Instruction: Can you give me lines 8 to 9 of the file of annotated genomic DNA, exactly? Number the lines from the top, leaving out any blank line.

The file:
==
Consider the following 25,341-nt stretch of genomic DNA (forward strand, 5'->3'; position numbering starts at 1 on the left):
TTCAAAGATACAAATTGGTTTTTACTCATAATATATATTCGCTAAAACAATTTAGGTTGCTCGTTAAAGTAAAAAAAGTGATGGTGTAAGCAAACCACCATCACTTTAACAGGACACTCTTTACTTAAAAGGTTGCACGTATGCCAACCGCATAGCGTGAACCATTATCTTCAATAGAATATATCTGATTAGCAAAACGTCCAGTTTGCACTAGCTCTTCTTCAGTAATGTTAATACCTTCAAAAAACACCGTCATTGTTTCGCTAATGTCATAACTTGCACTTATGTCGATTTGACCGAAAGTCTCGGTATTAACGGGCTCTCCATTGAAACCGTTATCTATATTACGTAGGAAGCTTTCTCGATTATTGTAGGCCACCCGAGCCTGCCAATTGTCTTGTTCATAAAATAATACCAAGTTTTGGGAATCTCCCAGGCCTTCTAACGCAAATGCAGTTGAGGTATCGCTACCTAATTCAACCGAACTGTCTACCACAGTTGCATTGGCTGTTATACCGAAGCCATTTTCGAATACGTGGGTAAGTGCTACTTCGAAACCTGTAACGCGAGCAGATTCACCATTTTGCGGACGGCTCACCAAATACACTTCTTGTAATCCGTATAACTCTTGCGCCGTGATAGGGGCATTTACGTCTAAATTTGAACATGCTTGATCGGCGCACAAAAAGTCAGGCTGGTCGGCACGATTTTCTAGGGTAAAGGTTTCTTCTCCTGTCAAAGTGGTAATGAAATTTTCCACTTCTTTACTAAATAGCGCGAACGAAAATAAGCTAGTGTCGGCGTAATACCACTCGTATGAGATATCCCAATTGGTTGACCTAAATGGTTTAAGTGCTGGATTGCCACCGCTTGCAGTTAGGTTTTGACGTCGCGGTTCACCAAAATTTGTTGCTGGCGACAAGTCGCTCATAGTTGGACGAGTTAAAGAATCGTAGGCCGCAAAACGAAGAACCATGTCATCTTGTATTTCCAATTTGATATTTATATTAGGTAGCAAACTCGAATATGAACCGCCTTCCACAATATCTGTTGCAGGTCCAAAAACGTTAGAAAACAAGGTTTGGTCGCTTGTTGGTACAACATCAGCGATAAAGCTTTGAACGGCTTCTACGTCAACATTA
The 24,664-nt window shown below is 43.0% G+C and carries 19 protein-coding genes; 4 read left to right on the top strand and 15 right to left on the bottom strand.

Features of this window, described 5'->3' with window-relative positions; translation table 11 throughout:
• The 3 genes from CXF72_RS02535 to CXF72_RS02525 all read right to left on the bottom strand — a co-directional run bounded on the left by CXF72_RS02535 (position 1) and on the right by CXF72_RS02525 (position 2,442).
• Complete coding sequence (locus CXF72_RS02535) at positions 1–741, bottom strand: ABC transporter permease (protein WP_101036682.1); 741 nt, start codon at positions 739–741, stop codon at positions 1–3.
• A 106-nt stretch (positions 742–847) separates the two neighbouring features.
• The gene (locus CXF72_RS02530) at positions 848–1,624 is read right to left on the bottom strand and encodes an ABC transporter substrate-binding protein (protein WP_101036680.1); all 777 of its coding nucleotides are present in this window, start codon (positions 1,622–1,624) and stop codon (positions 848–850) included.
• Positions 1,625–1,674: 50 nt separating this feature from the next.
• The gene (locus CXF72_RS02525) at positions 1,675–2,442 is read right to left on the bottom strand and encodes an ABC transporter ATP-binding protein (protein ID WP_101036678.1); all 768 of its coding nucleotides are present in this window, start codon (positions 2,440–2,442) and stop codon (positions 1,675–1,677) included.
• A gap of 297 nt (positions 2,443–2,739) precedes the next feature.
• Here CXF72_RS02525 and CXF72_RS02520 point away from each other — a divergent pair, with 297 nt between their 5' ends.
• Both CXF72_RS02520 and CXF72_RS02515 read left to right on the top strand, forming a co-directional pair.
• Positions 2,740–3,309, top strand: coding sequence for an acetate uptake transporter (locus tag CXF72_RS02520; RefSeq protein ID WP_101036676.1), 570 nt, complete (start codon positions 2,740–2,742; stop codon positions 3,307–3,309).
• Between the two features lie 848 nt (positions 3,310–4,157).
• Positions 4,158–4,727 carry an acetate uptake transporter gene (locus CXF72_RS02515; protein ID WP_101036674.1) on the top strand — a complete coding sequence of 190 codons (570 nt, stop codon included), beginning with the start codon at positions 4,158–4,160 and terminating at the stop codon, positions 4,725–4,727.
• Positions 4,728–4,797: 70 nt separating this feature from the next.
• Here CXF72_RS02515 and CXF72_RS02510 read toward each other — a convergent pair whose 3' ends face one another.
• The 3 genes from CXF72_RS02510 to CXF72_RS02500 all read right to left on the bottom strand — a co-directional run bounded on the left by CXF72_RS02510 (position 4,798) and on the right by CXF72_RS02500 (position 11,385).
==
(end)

• The gene (locus CXF72_RS02530) at positions 848–1,624 is read right to left on the bottom strand and encodes an ABC transporter substrate-binding protein (protein WP_101036680.1); all 777 of its coding nucleotides are present in this window, start codon (positions 1,622–1,624) and stop codon (positions 848–850) included.
• Positions 1,625–1,674: 50 nt separating this feature from the next.